Although technology and the proper operation of it may serve as the backbone of the modern working world, the interpersonal, or soft, skills that define a valued and quality employee are its enduring heart and soul.
As such, Ms. VanHee stresses the importance of communication and public speaking, organization, leadership, customer service, team work, punctuality and problem solving: “all the things they can utilize whether it’s in a career or moving onto the next level of education.
“Because from what we’ve heard from the professionals out there, those are the things that kids today are lacking.”
The goal, Ms. VanHee said, is to lay out the blueprint for being a “good person and a good leader. As one of my students once told me, ‘Ms. VanHee, you teach us to be good people.’”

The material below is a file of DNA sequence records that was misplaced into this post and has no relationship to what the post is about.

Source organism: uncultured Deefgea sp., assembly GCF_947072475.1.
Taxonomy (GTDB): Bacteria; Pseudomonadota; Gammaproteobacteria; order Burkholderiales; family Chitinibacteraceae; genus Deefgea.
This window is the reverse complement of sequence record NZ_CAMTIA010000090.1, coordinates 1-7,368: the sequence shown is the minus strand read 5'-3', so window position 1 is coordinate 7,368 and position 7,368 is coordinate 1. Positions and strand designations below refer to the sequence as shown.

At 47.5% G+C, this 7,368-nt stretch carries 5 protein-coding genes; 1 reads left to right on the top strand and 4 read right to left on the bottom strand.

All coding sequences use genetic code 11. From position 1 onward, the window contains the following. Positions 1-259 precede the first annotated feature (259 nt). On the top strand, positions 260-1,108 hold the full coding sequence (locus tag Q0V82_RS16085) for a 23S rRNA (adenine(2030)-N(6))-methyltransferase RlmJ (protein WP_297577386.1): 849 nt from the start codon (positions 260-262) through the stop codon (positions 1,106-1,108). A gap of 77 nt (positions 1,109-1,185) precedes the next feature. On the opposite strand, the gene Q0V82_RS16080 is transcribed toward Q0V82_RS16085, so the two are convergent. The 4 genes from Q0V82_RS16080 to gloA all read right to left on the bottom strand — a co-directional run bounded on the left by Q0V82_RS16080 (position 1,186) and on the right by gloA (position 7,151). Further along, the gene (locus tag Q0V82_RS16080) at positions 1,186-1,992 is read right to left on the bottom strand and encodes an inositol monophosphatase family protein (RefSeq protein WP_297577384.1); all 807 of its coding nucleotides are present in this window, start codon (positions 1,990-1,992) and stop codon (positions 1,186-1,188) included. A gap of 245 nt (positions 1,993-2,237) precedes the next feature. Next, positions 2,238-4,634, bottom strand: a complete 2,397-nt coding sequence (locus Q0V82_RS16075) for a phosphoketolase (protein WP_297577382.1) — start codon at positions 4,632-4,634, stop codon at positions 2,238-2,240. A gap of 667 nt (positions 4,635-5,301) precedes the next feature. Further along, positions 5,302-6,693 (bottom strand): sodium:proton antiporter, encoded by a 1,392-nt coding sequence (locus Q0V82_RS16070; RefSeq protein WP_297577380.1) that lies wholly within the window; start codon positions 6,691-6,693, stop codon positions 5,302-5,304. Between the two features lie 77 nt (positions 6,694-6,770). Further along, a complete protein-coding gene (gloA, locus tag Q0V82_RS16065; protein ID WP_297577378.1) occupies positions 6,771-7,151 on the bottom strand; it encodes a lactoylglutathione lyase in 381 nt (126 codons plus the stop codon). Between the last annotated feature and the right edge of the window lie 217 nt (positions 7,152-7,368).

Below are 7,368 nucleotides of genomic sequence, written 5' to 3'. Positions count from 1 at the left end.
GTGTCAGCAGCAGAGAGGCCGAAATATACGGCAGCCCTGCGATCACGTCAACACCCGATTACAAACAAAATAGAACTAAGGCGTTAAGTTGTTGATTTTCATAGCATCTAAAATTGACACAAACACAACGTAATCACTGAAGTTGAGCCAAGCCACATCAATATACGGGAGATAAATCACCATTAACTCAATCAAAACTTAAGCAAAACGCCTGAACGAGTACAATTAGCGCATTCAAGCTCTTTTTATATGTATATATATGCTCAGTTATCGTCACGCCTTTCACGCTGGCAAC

A key aspect of the business part of Central’s CTE curriculum is DECA, a competition that prepares emerging leaders and entrepreneurs in marketing, finance, hospitality and management.
As an example of the effectiveness of DECA, Ms. VanHee recalled how one Wildcat employed the assets gained through the program to great effect at the collegiate level.
As a freshman at Western State University, the entrepreneur-in-the-making is excelling in an upper level business course because of her acumen in the art of presentation.
“Some of the upper classmen dropped the course because they didn’t know how to present and organize a speech,” Ms. VanHee explained. “Some of the students, and even the professor, asked my student, ‘How are you so good at presenting?’
“And she said, ‘It’s a DECA thing. You wouldn’t understand.’ So I thought that was pretty neat. It’s also an example of how we get kids college and career ready at Central.”
Part of that preparation is offering guidance to those students unsure of what career path to travel.